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Control Retrofit Powers Servo-Feed Improvement

By: Louis A. Kren

Wednesday, May 22, 2019
 

For a stamping operation, the decision to go big is not easy, nor is factoring what that means for the equipment needed to feed the larger, hungrier presses. Just ask the folks at Wellington Industries. Founded in 1949 as a major tool supplier to the Big Three, General Motors, Ford and Chrysler, Wellington Industries went private in 1971. In 1987, the company established its headquarters in Belleville, MI, with one facility dedicated to metal stamping, and the other to welding and assembly.


A new servo drive and controls package powers an existing coil feed at Wellington Industries in Belleville, MI. This retrofit delivered accurate material feed and improved productivity on an 800-ton-press line used to produce parts for automotive oil-baffle assemblies.
It was in Belleville, in the 1990s, that management decided to add larger-capacity presses along with robotics. Since then, Wellington has enhanced its expertise in advanced metal forming technologies, increased value-added capabilities and targeted new market segments. The capacity and capability boost proved beneficial when GM came calling during the 2008-09 downturn. The automaker asked Wellington to take in a number of large dies from distressed suppliers in the marketplace, with GM subsequently impressed with Wellington’s ability to begin producing parts from these dies within a 24-hr. period.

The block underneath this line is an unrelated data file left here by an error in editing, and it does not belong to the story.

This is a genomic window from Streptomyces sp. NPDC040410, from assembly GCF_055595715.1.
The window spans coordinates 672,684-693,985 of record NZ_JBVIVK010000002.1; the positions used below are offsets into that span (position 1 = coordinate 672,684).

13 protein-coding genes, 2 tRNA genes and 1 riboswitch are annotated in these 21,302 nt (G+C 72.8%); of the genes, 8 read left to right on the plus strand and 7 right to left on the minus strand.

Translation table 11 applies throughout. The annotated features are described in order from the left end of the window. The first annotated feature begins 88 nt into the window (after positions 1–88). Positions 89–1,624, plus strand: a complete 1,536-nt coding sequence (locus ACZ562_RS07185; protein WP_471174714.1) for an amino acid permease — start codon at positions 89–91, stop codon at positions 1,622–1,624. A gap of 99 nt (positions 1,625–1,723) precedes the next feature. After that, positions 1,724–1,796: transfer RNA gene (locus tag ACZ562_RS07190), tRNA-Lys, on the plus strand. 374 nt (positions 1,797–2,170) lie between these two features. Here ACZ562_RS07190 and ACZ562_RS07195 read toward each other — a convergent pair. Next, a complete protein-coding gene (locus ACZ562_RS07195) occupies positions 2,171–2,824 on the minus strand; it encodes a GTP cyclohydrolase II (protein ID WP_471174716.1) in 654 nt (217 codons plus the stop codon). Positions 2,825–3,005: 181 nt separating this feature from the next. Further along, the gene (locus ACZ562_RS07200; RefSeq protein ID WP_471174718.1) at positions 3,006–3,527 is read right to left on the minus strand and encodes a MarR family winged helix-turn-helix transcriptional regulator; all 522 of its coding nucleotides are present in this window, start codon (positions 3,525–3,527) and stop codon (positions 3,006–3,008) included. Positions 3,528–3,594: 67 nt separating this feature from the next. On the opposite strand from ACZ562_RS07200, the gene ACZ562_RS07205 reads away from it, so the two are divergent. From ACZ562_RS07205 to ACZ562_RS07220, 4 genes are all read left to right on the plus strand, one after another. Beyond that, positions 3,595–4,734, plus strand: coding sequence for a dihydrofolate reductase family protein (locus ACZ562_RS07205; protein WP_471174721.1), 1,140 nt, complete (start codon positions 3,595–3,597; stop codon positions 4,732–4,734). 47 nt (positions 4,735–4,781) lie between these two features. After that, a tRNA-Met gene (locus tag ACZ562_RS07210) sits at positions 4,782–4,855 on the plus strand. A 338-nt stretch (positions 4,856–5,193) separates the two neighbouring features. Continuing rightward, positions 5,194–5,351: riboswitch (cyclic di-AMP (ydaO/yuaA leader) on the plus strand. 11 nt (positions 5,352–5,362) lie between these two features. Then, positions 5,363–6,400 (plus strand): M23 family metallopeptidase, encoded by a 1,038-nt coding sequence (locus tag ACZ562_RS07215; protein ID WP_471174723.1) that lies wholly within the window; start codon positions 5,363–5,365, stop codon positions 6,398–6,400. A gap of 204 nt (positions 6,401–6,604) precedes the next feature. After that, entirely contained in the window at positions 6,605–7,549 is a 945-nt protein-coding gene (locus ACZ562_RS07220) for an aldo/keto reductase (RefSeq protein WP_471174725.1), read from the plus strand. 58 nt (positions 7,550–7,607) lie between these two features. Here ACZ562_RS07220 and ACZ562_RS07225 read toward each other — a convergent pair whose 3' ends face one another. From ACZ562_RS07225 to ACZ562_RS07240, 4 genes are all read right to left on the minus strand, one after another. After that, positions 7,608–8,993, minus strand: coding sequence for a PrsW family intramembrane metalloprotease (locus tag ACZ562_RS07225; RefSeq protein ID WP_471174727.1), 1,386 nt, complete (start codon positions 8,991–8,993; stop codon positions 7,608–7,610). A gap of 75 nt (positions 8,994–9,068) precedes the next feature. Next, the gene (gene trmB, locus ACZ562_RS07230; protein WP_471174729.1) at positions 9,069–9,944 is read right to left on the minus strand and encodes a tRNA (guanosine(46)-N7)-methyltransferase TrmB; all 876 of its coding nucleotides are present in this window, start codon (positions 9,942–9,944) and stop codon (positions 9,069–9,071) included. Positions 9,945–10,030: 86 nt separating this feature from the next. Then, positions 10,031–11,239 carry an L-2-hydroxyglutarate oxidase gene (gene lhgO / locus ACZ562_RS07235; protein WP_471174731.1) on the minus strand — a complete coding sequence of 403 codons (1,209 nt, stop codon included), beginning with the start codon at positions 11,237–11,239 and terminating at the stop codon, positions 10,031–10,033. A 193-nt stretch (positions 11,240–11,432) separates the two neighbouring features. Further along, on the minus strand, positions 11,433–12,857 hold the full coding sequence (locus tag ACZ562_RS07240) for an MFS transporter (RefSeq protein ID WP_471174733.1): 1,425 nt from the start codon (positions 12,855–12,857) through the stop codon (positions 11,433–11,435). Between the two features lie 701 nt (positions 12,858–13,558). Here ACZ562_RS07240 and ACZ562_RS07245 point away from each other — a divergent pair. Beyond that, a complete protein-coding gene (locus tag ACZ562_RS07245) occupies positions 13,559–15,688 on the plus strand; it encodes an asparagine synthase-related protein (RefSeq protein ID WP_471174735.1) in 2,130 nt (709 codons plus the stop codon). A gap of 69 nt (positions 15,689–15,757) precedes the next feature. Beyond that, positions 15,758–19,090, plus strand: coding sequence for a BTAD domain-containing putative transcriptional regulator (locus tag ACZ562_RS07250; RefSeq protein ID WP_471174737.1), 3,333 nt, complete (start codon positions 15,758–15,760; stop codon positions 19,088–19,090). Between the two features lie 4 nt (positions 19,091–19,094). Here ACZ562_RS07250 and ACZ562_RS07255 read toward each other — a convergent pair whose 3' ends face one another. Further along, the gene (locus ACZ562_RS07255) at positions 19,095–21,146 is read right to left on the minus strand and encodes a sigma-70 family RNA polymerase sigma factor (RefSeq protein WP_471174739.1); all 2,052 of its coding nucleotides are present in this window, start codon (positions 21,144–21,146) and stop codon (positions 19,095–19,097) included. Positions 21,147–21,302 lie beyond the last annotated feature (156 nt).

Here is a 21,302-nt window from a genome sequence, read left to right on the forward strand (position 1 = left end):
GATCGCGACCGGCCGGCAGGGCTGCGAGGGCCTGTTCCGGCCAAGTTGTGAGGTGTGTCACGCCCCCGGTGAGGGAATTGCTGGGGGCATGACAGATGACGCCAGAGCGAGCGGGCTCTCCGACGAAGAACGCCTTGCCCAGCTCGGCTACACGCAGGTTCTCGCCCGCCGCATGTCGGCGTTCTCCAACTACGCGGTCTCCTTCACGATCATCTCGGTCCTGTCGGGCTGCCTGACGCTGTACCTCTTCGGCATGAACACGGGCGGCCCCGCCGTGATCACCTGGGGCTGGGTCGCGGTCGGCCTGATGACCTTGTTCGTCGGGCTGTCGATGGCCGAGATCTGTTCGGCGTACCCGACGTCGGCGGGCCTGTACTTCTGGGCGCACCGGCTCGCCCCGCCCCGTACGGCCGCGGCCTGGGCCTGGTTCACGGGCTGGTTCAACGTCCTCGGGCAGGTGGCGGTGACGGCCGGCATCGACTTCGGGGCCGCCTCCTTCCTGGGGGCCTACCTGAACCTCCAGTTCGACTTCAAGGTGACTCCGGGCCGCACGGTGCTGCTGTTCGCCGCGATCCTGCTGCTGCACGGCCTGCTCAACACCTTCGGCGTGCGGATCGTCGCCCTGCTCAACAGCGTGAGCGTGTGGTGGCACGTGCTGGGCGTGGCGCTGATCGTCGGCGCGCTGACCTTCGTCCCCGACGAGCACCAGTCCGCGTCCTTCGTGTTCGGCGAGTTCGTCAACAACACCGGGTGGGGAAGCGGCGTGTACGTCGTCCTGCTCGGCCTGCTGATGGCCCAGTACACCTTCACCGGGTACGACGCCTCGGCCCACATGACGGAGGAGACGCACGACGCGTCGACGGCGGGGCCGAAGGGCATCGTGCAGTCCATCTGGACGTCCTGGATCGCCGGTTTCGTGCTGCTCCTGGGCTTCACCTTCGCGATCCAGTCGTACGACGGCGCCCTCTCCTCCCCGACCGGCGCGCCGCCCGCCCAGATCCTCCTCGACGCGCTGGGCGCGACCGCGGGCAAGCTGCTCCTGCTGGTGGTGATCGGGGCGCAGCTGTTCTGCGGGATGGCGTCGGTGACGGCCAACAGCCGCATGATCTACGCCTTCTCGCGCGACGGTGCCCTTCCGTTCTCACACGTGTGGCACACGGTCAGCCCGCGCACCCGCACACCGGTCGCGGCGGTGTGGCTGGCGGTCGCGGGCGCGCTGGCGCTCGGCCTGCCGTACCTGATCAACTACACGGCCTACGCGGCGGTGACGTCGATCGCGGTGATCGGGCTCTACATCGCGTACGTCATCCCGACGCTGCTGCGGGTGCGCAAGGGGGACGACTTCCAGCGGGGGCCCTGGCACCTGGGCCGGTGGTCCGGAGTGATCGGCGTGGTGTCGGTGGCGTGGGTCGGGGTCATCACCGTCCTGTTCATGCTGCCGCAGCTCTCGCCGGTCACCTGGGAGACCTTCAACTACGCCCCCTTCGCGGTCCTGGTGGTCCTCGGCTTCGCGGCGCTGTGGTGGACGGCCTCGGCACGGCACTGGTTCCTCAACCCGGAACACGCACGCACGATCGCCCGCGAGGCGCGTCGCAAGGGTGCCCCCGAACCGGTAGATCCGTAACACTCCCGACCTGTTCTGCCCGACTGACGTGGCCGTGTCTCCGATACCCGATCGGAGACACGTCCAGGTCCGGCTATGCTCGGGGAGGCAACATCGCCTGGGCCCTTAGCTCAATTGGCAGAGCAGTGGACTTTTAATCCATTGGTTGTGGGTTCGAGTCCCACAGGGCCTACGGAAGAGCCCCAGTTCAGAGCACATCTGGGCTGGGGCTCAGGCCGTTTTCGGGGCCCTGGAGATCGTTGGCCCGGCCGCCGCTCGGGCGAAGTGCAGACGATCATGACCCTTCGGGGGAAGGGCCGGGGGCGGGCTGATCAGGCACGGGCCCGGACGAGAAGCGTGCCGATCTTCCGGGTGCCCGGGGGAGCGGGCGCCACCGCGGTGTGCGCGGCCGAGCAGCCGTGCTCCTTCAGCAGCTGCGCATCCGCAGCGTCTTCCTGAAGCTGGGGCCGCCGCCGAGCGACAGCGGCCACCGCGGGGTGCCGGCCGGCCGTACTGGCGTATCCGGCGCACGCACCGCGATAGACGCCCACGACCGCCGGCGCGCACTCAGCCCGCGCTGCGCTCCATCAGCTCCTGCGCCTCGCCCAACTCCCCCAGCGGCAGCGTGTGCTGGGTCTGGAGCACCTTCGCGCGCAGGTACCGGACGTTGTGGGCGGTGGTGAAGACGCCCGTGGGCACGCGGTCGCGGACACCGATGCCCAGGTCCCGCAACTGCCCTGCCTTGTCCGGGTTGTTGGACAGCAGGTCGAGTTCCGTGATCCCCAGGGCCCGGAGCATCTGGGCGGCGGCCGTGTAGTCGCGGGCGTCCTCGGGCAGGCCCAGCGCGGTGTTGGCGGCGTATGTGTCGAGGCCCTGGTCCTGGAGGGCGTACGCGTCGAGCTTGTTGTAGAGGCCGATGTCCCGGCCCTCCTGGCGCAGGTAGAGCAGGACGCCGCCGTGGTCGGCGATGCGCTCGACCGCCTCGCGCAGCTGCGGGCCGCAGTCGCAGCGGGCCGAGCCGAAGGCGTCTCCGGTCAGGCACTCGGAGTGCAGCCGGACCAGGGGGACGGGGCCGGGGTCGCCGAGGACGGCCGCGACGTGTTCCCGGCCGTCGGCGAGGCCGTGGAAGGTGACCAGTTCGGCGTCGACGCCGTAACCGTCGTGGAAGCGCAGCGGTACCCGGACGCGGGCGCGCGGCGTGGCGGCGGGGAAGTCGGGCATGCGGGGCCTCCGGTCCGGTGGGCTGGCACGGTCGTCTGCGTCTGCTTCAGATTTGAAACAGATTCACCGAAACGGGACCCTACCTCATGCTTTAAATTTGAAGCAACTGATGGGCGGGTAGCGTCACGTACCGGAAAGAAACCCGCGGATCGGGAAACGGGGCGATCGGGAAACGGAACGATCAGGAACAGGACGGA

The mid-sized manufacturer currently produces parts and assemblies for powertrains and fuel systems, thermal and heatshield systems, and body structures—delivered worldwide. And, it has mimicked its homegrown capabilities where needed. For example, Wellington added a turnkey operation in Peru, IL, to be closer to customers, and can duplicate that facility anywhere that OEM and Tier-One customers would require, according to company officials.

Better Servo-Feed Performance a Must